Manchester United defender Rio Ferdinand has told BBC Radio 5 live he would jump at the chance to play for England again, despite being omitted from the squad once more for the friendly against Brazil this week.
The 34-year-old has not played for his country since the European Championship qualifier against Switzerland in June 2011.
The racism charge against Ferdinand's England teammate John Terry has been the catalyst for the Old Trafford defender's non-inclusion for the national squad, but both Rio and his brother, Anton, have long since called a truce with the Chelsea captain, as the Daily Mail reported in October.
England manager Roy Hodgson apologised for discussing the defender's international future with passengers on a tube train in London as he travelled to Arsenal's Champions League game against Olympiacos in the same month, BBC Sport reported.
But the former Liverpool and Blackburn boss has kept Ferdinand sidelined from his plans for the prestigious friendly against the Brazilians, which is part of the Football Association's 150th anniversary celebrations.
Can the exclusion of Ferdinand be justified, though?
Time and tide wait for no man and Ferdinand is no exception. United have been a porous entity this season with the goals of Robin van Persie particularly digging them out of a hole after going behind in several matches.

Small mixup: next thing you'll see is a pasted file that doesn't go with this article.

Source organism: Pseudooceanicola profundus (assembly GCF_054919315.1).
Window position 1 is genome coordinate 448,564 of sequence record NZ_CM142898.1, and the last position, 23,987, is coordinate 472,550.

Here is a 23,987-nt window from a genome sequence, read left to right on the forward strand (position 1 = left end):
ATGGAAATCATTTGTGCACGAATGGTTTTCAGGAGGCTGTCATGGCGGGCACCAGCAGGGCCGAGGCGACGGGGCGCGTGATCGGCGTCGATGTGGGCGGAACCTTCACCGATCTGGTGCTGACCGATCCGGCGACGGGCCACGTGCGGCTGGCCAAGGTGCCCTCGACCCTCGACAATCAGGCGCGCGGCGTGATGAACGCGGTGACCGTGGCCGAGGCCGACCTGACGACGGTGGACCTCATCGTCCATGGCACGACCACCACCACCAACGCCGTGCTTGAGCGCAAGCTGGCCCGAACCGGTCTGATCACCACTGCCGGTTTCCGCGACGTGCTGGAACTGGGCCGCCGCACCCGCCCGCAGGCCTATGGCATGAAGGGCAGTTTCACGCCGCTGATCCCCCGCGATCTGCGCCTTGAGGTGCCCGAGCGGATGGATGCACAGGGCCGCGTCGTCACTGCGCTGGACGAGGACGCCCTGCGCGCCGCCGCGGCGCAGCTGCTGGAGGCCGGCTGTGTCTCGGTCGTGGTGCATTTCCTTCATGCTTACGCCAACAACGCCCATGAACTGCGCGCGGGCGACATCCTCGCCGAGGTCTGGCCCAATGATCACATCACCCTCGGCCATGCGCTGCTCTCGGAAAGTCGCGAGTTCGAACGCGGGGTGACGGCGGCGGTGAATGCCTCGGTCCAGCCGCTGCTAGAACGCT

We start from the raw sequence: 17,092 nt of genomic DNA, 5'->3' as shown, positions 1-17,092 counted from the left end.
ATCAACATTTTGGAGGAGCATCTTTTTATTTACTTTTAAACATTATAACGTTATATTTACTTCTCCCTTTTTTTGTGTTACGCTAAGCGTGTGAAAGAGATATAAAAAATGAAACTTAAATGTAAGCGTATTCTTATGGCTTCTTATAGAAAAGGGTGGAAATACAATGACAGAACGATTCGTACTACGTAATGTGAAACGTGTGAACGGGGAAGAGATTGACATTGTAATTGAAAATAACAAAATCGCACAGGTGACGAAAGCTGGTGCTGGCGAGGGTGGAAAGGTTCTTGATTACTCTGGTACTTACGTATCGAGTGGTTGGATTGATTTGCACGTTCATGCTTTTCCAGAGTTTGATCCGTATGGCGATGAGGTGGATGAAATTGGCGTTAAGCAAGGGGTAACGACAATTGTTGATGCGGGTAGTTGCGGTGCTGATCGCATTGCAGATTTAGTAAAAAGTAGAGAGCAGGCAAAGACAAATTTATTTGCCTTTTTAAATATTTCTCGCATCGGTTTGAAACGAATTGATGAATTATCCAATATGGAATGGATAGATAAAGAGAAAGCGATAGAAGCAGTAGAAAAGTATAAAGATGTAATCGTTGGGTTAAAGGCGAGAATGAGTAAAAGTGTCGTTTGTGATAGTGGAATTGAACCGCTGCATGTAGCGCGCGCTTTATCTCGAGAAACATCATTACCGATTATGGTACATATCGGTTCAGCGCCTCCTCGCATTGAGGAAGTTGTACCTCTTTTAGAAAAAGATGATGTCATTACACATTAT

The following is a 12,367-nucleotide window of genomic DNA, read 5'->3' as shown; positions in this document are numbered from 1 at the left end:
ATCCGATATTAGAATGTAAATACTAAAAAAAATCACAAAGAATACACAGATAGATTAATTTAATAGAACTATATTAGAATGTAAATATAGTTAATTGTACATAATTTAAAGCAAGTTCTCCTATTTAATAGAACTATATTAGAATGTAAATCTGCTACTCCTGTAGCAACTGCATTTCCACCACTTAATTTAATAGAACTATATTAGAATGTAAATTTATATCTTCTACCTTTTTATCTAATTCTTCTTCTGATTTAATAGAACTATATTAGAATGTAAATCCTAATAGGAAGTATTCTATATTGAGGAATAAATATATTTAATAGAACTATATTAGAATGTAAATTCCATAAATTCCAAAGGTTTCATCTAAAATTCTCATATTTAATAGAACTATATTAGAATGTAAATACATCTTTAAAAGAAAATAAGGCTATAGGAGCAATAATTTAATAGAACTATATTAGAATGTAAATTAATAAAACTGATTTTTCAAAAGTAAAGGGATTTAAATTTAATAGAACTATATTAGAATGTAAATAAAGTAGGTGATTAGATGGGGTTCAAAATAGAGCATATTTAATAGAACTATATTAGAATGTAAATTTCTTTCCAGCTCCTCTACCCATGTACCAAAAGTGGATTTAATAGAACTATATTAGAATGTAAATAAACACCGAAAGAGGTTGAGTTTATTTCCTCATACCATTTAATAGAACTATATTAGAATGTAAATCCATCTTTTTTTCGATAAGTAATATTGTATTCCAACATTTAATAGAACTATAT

Ferdinand's positioning has been suspect this term and the pace to his game has, naturally, dissipated over time.
However, it is fair to say that England do not possess a wealth of central-defensive talent. Gary Cahill of Chelsea is an effective player at the back and also has a threat up front for club and country, but there remains a question mark over other squad regulars.
Everton defender Phil Jagielka, 30, is yet to truly seal his place at international level despite his form for the Goodison Park club, while Chris Smalling of Manchester United and Tottenham's Steven Caulker are still learning their trade.
Terry's decision to retire from international football ahead of the FA disciplinary hearing into racism claims in September left a huge hole in Hodgson's back four.
Hodgson opted to take Terry to Euro 2012 ahead of Ferdinand for footballing reasons he told reporters, but turned to Liverpool defender Martin Kelly when Cahill fractured his jaw in a warm-up match against Belgium.
But despite Terry having a court case hanging over him on his return from Poland and Ukraine, he was an immense figure for England during the finals and one of only a handful to emerge with credit after their quarterfinal exit to Italy.
Hodgson, of course, has to look to the future but the lack of international experience at the back must be a concern to him. With Terry gone, Ferdinand is the logical solution to fill the gap but remains an outcast when England are crying out for him.
Ferdinand has played 22 games for United this season and has remained fit, which will have pleased Sir Alex Ferguson in the pursuit of the Premier League and Champions League crowns this season.
But the defender is still flummoxed by his lack of England caps. But he isn't alone.